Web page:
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A habitual offender is a person who repeatedly engages in criminal activity despite having been convicted and sentenced on prior occasions. Habitual offenders repeat the same crimes or related crimes, and are generally deemed beyond rehabilitation because they demonstrate no interest in ceasing their activities. Once someone is considered a habitual offender, special actions may be taken by the government in the interests of protecting society.
One very common example of a habitual offender is someone who racks up a large number of driving offenses in a short period of time. Someone may be repeatedly ticketed for speeding, for example, or receive several drunk driving convictions in a row. These habitual offenders may have their licenses to drive revoked under the argument that they clearly pose a risk to public safety and the best way to prevent further incidents is to take away driving privileges.
Other types of habitual offenders might repeatedly commit robberies, vandalism, or other activities. Regional laws usually have a firm definition of a habitual offender, such as someone who commits three major or 10 minor offenses within a five year period. People who have committed multiple offenses may be warned in court that they are in danger of becoming habitual offenders and this can be used as evidence in future cases that someone was aware of the potential consequences of criminal activity and chose to engage in it regardless.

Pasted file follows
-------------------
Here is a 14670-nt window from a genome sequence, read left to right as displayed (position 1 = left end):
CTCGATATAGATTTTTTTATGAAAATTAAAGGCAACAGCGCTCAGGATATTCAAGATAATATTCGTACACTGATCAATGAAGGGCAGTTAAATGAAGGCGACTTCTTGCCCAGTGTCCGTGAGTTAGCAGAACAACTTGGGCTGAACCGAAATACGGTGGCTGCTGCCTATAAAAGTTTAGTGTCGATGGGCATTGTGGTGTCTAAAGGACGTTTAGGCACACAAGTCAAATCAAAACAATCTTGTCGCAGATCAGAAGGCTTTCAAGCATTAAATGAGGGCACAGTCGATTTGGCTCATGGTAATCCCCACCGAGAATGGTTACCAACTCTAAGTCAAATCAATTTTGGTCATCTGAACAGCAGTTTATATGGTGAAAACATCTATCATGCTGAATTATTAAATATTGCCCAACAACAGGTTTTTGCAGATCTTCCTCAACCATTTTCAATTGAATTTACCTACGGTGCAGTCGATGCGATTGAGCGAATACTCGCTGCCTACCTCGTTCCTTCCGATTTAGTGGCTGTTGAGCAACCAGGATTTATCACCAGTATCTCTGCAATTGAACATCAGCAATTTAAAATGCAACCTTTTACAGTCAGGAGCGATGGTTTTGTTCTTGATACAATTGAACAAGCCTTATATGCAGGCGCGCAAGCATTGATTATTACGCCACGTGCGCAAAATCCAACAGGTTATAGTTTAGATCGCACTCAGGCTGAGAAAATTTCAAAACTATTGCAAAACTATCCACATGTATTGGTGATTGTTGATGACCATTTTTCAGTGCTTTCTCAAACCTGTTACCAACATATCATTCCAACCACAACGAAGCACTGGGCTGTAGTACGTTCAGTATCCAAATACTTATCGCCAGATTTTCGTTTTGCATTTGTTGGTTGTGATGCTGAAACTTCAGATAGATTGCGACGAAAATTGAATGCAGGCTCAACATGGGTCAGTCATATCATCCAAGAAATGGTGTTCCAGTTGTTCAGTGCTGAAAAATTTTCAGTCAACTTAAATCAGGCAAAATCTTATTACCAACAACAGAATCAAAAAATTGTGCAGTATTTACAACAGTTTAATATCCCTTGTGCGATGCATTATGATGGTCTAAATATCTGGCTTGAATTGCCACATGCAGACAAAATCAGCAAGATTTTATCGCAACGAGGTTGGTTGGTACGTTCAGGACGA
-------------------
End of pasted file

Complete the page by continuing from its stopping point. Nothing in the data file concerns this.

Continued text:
In some regions, there are so-called “three strikes laws” for habitual offenders who commit felonies. Under these laws, if someone commits and is convicted of three felonies, there are harsh sentencing guidelines which are designed to place the offender behind bars. These laws are designed to reduce the risks posed to society by habitual offenders by removing them from the street so that they cannot continue to commit crimes. These laws have been criticized for increasing prison populations and there is also a debate about how effective they are at the prevention of crime.
Once someone is classified as a habitual offender, it may be necessary to file an appeal to have the label removed. People who have been classified in error can challenge the standing of the classification, while people who really are habitual offenders may present the court with evidence of rehabilitation as an argument that they should not longer be considered risks to society. A lawyer can assist with such appeals and help people prepare an effective case.